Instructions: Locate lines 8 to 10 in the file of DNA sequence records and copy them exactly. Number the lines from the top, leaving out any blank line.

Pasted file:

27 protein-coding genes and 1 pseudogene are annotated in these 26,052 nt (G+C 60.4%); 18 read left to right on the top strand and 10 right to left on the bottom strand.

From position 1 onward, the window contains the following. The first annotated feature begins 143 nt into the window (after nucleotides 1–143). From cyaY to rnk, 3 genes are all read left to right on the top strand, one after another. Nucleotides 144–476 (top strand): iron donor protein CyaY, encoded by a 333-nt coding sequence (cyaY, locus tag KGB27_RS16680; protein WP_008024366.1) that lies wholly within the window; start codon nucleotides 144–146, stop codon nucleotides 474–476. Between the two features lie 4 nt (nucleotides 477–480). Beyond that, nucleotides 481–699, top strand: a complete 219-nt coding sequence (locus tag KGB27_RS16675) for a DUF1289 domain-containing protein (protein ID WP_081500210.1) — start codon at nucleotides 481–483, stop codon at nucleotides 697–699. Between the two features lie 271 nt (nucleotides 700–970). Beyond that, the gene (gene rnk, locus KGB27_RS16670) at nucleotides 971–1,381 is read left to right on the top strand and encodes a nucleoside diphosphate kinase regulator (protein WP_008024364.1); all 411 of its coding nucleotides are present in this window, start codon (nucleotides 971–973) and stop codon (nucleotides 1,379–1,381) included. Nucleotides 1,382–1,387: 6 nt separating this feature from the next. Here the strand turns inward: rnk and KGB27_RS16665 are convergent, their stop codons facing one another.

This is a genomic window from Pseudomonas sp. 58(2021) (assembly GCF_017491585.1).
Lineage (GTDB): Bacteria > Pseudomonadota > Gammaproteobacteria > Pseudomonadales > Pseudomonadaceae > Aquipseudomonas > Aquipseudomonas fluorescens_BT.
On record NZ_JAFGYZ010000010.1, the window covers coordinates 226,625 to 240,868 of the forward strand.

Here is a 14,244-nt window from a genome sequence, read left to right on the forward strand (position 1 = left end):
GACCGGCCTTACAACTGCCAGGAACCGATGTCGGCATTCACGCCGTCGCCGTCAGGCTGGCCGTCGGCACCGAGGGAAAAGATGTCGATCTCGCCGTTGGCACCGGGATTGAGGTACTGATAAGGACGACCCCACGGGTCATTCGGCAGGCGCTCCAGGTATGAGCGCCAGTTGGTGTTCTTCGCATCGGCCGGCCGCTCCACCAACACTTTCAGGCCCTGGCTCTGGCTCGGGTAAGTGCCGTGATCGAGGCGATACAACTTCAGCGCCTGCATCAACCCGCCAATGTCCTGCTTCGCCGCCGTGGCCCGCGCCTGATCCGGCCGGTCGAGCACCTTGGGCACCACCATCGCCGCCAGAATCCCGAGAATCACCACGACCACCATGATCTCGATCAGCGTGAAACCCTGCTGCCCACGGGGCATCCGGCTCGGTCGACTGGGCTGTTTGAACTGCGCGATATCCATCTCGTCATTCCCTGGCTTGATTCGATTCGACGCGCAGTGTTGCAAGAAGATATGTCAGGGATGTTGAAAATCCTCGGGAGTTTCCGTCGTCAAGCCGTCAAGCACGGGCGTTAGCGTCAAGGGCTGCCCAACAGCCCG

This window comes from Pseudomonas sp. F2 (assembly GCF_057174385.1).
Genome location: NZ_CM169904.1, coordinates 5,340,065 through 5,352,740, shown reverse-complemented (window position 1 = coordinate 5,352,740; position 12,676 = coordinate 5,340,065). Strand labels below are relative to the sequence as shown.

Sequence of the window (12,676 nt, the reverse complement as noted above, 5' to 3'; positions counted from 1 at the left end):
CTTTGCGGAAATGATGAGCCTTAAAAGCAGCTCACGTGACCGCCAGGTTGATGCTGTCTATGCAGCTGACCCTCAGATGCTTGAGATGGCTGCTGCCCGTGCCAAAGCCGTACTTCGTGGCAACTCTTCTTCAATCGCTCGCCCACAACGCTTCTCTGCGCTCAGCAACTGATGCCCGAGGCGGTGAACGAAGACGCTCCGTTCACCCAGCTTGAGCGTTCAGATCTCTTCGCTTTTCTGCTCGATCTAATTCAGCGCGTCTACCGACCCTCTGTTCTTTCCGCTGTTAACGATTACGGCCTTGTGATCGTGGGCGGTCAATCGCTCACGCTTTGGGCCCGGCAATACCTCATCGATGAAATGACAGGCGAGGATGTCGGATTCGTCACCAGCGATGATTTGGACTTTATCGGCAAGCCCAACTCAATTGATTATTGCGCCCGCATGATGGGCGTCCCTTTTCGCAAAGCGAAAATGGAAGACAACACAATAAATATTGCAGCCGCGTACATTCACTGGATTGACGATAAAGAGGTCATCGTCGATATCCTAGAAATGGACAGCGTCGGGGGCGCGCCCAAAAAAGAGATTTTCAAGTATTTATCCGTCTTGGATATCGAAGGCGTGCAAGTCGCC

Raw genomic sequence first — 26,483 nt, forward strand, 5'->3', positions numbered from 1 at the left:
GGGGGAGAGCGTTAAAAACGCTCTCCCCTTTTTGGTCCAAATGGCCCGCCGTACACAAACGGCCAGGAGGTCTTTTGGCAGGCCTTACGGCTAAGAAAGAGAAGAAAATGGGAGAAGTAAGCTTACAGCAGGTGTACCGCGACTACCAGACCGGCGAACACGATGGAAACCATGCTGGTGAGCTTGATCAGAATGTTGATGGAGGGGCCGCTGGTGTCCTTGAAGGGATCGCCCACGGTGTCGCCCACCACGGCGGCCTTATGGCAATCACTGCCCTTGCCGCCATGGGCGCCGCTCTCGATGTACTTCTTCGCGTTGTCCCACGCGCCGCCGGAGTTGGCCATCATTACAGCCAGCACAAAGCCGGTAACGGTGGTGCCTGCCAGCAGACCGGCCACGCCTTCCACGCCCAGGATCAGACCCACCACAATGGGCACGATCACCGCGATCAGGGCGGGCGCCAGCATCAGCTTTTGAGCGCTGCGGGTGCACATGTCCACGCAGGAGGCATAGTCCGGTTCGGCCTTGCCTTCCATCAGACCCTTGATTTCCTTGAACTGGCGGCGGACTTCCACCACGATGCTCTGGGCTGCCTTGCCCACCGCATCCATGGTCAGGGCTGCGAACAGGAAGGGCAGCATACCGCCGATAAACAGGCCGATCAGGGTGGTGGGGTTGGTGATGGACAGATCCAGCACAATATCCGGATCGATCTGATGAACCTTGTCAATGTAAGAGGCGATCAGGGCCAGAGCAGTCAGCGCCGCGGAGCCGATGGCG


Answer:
This window comes from Pseudomonas sp. F2 (assembly GCF_057174385.1).
Genome location: NZ_CM169904.1, coordinates 5,340,065 through 5,352,740, shown reverse-complemented (window position 1 = coordinate 5,352,740; position 12,676 = coordinate 5,340,065). Strand labels below are relative to the sequence as shown.

Sequence of the window (12,676 nt, the reverse complement as noted above, 5' to 3'; positions counted from 1 at the left end):